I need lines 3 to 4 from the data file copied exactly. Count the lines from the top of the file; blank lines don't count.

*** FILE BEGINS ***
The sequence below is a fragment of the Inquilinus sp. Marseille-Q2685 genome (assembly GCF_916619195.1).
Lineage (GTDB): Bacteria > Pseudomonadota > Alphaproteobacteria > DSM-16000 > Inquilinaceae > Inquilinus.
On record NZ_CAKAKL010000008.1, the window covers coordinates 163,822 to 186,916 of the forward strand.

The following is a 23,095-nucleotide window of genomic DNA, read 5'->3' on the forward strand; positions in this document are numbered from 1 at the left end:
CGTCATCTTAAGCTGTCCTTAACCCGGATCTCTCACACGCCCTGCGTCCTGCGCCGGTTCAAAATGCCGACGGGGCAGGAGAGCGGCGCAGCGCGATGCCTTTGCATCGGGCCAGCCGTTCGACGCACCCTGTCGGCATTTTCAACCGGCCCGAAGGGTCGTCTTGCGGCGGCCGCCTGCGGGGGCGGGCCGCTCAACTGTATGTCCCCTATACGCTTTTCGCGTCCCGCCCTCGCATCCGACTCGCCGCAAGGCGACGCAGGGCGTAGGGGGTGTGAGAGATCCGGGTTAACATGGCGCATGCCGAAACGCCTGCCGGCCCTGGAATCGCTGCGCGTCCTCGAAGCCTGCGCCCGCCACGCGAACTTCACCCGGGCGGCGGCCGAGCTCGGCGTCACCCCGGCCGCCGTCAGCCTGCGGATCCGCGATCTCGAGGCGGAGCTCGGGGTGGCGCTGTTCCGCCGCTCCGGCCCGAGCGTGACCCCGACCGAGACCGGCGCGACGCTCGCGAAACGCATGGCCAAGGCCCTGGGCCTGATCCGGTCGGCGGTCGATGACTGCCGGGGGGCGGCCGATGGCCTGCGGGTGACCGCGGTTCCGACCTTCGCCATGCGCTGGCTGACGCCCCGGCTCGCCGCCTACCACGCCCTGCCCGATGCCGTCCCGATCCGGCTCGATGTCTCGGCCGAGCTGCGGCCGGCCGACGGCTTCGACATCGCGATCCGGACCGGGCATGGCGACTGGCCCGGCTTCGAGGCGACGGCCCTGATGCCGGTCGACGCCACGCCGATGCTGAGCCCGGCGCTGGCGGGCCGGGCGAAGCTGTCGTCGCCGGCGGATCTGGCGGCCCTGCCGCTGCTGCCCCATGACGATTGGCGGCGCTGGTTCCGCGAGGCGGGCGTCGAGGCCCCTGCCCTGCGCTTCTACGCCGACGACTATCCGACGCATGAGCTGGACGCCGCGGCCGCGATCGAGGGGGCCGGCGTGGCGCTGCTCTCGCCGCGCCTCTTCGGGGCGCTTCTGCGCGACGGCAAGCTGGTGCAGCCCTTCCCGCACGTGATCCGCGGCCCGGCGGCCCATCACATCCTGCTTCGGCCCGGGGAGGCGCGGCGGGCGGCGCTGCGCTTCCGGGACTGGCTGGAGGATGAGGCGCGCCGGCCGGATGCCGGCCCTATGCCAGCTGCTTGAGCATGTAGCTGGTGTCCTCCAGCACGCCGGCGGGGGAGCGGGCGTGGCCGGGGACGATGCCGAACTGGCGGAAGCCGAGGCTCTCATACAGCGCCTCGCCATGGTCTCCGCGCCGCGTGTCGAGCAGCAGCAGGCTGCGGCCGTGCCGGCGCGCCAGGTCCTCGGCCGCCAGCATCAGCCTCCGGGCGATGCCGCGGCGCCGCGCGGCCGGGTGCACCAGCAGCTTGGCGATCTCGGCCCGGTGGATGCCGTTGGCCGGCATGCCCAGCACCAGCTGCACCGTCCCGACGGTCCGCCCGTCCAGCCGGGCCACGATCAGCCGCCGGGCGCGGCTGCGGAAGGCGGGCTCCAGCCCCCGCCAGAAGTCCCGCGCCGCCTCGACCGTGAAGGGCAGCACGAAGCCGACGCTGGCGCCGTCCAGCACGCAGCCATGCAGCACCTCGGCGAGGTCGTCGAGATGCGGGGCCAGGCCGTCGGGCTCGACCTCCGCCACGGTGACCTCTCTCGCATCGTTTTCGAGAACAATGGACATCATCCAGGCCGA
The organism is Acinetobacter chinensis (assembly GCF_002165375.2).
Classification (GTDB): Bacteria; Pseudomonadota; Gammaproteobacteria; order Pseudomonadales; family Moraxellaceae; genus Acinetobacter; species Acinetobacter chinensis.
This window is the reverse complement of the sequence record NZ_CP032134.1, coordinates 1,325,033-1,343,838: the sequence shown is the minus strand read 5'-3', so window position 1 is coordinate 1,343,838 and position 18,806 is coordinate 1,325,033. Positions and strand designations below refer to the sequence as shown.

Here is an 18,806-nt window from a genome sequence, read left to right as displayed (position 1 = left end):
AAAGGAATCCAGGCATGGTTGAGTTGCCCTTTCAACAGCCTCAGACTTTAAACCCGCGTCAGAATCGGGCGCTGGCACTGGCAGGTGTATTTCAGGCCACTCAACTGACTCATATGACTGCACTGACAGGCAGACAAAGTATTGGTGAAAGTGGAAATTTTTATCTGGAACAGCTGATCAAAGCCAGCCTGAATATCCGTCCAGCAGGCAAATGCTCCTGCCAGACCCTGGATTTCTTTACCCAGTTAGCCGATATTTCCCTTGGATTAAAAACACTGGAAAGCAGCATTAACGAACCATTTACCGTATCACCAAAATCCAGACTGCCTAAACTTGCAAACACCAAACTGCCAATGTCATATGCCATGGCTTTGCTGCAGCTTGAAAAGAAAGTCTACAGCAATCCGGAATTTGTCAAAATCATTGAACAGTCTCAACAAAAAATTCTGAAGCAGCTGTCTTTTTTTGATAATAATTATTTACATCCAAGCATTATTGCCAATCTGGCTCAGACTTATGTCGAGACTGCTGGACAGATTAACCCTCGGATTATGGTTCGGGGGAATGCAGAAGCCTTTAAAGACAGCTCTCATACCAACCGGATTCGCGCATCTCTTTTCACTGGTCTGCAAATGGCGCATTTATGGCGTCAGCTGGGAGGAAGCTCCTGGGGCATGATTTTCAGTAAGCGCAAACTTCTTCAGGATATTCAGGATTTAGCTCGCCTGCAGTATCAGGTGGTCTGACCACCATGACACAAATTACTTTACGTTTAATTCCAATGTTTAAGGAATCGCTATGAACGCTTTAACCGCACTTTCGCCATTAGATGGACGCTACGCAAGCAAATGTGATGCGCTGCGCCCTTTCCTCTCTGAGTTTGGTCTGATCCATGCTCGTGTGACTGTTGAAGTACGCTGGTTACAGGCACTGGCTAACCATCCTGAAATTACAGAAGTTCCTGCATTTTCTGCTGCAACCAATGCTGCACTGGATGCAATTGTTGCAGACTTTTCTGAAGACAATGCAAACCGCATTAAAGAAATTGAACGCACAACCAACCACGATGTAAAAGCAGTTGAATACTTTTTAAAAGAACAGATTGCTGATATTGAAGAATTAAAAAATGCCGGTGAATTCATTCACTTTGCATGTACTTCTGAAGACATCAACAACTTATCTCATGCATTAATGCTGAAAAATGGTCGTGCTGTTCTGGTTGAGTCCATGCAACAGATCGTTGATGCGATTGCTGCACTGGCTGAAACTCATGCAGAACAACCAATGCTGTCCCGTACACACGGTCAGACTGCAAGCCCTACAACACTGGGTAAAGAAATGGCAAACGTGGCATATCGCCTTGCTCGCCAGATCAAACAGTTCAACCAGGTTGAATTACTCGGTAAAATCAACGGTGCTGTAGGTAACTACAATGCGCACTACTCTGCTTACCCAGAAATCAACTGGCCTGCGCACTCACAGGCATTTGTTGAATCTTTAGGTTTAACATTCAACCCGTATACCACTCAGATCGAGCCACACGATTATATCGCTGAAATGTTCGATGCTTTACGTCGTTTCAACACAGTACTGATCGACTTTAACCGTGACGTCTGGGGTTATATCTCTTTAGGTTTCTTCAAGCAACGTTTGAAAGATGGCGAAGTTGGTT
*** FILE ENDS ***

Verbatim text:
On record NZ_CAKAKL010000008.1, the window covers coordinates 163,822 to 186,916 of the forward strand.

The following is a 23,095-nucleotide window of genomic DNA, read 5'->3' on the forward strand; positions in this document are numbered from 1 at the left end: